2018 SCC Vol. 7 August 21, 2018 Part 2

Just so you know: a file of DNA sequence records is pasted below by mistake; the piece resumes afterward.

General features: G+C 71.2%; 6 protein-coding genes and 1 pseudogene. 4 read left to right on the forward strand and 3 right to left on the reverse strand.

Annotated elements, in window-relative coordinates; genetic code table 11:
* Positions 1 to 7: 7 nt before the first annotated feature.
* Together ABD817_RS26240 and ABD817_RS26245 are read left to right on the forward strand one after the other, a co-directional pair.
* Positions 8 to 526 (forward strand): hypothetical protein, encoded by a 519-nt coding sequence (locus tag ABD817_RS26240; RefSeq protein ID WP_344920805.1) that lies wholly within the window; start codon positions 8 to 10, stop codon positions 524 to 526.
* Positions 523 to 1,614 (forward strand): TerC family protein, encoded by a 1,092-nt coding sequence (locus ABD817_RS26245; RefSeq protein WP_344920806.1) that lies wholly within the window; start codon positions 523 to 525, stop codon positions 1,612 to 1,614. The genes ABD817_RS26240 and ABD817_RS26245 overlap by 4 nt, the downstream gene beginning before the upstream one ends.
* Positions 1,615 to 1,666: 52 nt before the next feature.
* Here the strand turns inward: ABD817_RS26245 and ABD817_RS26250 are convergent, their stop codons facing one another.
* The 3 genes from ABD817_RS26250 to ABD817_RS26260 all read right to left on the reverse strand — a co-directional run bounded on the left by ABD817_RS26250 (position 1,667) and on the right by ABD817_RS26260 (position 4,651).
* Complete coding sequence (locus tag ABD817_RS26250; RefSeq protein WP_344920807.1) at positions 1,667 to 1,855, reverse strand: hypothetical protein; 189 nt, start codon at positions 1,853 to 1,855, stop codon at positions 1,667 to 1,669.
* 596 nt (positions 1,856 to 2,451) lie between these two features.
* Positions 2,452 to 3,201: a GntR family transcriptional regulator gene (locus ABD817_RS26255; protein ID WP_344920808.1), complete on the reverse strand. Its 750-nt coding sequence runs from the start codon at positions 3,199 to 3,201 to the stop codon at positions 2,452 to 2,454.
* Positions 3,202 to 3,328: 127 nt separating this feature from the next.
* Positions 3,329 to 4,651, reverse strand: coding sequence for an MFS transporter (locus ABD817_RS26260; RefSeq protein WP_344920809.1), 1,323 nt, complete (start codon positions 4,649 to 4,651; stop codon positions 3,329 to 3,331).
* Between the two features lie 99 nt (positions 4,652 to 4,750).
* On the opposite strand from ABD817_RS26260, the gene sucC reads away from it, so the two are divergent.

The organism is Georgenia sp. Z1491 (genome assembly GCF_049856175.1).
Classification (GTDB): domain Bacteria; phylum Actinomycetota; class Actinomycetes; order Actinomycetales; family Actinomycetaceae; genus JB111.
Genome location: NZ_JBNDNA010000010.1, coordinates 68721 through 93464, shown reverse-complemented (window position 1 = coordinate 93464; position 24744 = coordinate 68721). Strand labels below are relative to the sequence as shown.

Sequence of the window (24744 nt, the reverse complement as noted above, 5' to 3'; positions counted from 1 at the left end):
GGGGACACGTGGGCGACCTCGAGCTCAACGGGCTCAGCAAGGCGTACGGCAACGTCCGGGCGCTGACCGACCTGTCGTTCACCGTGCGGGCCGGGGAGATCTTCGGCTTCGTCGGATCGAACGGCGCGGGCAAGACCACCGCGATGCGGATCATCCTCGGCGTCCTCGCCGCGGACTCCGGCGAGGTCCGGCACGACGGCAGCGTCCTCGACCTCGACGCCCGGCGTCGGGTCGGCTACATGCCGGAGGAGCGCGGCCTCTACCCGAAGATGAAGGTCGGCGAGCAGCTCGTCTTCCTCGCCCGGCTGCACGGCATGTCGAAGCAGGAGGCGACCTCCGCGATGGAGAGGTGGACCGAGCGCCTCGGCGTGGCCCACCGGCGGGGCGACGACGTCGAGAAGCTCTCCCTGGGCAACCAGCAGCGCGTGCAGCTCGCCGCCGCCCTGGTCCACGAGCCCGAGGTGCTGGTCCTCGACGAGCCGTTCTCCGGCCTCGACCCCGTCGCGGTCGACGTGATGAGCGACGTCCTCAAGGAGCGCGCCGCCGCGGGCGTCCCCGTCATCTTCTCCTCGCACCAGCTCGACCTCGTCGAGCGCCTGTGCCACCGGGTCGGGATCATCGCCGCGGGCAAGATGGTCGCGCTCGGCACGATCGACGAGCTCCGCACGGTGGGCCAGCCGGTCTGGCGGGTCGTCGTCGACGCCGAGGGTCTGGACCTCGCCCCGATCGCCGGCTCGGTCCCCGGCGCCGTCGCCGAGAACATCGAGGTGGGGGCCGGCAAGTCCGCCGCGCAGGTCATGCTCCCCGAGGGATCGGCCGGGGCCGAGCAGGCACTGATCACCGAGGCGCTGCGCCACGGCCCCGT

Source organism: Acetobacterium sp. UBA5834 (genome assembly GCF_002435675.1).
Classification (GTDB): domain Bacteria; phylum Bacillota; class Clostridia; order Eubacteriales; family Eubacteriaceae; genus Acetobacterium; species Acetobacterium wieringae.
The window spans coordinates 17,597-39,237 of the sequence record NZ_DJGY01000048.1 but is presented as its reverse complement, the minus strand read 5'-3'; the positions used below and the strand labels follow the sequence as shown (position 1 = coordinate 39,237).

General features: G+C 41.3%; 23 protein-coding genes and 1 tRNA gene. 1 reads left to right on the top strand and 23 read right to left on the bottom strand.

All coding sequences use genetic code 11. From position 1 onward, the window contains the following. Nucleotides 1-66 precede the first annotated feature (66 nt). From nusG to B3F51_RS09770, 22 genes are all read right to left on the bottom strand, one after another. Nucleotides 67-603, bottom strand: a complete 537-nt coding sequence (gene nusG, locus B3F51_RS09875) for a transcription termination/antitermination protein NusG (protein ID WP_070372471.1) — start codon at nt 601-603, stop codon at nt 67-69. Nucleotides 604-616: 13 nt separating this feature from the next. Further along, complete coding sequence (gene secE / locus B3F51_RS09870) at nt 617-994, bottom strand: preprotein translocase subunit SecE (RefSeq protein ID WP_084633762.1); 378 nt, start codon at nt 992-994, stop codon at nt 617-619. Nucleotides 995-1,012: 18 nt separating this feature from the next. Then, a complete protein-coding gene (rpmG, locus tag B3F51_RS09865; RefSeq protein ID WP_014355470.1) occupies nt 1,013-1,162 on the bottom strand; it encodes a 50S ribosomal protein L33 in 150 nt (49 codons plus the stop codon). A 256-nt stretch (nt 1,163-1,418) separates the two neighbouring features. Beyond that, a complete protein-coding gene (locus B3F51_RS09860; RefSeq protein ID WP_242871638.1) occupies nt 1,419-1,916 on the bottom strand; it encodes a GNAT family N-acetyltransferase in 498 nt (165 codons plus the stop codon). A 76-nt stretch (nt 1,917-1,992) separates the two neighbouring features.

Advocates — Government Law Officers/Counsel/Pleader/Public Prosecutor: Method of appointment and conditions of service of Asstt. Public Prosecutors and Public Prosecutors are qualitatively different inasmuch as Asstt. Public Prosecutors are appointed through competitive selection process conducted by PSC as per prevalent rules and are entitled to all service benefits enjoyed by government employees, while Public Prosecutors are appointed from panel of advocates furnished by Advocate General for a term of three years only and are neither considered as government employees nor do they derive any service benefits enjoyed by government employees. The fact that nature of duties and functions of Asstt. Public Prosecutors and Public Prosecutors are similar, per se, cannot be basis to claim parity with Public Prosecutors in respect of age of superannuation. It was further held that disparity in age of Asstt. PPs appointed on or before 31-3-2013 and those which joined on or after 1-4-2013 inconsequential since those appointed on or before 31-3-2013 were governed by statutory Pension Scheme as applicable to other government employees while those appointed on or after 1-4-2013 were governed by new Contributory Pension Scheme which was again applicable to all government employees. [Kerala Asstt. Public Prosecutors Assn. v. State of Kerala, (2018) 7 SCC 314]